Prime minister David Cameron was handed a bruising defeat late last night, as a coalition of Labour, SNP and Eurosceptic Conservatives rejected the government’s latest proposals surrounding the EU referendum.
In this government’s first defeat in the House of Commons, 312 MPs voted against the government’s amendment to the EU referendum bill, while 285 MPs backed the proposal.
The government had proposed a form of so-called “purdah” – a pre-election campaign period – that critics had called “watered-down”.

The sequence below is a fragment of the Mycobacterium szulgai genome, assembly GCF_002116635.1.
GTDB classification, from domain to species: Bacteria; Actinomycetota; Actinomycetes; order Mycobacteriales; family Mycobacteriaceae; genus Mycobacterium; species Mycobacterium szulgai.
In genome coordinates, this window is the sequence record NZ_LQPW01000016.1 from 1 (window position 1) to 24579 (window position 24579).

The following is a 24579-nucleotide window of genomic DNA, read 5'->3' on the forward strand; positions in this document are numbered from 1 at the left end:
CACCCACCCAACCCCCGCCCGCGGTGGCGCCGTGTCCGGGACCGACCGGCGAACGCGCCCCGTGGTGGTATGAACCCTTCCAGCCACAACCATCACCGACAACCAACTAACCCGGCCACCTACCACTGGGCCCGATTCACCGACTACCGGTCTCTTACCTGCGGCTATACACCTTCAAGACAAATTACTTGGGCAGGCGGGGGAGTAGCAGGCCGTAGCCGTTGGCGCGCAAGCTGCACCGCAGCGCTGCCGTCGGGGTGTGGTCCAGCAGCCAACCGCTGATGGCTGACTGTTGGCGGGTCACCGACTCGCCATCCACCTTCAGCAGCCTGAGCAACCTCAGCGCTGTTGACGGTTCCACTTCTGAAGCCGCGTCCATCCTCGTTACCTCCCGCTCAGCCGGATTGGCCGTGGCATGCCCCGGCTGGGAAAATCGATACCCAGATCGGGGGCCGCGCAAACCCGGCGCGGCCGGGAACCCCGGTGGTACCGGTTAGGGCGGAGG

In a double blow for Cameron, after MPs rejected the government’s proposals, they swiftly backed an amendment put forward by the Labour party, which set out more extensive rules for the pre-election period.
Labour’s shadow foreign secretary Hillary Benn said late last night:
This is a humiliating defeat for David Cameron, with members from all sides of the House supporting Labour’s approach to purdah, which ensures fairness in the conduct of the referendum campaign while permitting normal government business to take place
The government should never have rushed through its flawed plans to play fast and loose with the rules on the referendum.